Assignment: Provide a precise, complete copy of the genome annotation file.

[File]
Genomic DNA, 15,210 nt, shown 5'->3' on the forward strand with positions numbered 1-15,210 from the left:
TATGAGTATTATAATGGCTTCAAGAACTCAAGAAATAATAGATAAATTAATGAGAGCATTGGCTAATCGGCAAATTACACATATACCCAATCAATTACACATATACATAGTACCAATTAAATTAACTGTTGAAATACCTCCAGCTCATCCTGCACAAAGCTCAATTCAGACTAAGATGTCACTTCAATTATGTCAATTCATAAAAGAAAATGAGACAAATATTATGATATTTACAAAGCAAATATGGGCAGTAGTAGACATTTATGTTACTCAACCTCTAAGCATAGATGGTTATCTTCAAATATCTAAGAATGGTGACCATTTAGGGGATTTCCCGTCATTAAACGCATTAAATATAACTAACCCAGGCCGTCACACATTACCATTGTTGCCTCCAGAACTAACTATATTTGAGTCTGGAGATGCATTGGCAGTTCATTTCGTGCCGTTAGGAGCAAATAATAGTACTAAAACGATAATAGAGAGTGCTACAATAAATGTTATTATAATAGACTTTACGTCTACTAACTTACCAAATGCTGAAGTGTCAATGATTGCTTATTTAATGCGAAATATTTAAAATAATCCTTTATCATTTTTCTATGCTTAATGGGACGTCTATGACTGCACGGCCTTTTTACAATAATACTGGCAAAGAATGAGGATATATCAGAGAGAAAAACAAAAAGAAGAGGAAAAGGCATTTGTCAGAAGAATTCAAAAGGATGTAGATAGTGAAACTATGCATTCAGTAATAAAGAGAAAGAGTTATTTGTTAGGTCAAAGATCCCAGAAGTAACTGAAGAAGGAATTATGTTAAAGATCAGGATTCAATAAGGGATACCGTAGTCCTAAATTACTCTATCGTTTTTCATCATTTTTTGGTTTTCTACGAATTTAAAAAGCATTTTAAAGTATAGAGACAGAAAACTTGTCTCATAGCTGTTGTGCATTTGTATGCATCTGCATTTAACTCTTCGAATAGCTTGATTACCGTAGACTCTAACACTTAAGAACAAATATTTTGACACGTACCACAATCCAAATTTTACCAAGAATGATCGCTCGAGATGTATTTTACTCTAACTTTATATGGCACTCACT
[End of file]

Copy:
Genomic DNA, 15,210 nt, shown 5'->3' on the forward strand with positions numbered 1-15,210 from the left:
TATGAGTATTATAATGGCTTCAAGAACTCAAGAAATAATAGATAAATTAATGAGAGCATTGGCTAATCGGCAAATTACACATATACCCAATCAATTACACATATACATAGTACCAATTAAATTAACTGTTGAAATACCTCCAGCTCATCCTGCACAAAGCTCAATTCAGACTAAGATGTCACTTCAATTATGTCAATTCATAAAAGAAAATGAGACAAATATTATGATATTTACAAAGCAAATATGGGCAGTAGTAGACATTTATGTTACTCAACCTCTAAGCATAGATGGTTATCTTCAAATATCTAAGAATGGTGACCATTTAGGGGATTTCCCGTCATTAAACGCATTAAATATAACTAACCCAGGCCGTCACACATTACCATTGTTGCCTCCAGAACTAACTATATTTGAGTCTGGAGATGCATTGGCAGTTCATTTCGTGCCGTTAGGAGCAAATAATAGTACTAAAACGATAATAGAGAGTGCTACAATAAATGTTATTATAATAGACTTTACGTCTACTAACTTACCAAATGCTGAAGTGTCAATGATTGCTTATTTAATGCGAAATATTTAAAATAATCCTTTATCATTTTTCTATGCTTAATGGGACGTCTATGACTGCACGGCCTTTTTACAATAATACTGGCAAAGAATGAGGATATATCAGAGAGAAAAACAAAAAGAAGAGGAAAAGGCATTTGTCAGAAGAATTCAAAAGGATGTAGATAGTGAAACTATGCATTCAGTAATAAAGAGAAAGAGTTATTTGTTAGGTCAAAGATCCCAGAAGTAACTGAAGAAGGAATTATGTTAAAGATCAGGATTCAATAAGGGATACCGTAGTCCTAAATTACTCTATCGTTTTTCATCATTTTTTGGTTTTCTACGAATTTAAAAAGCATTTTAAAGTATAGAGACAGAAAACTTGTCTCATAGCTGTTGTGCATTTGTATGCATCTGCATTTAACTCTTCGAATAGCTTGATTACCGTAGACTCTAACACTTAAGAACAAATATTTTGACACGTACCACAATCCAAATTTTACCAAGAATGATCGCTCGAGATGTATTTTACTCTAACTTTATATGGCACTCACT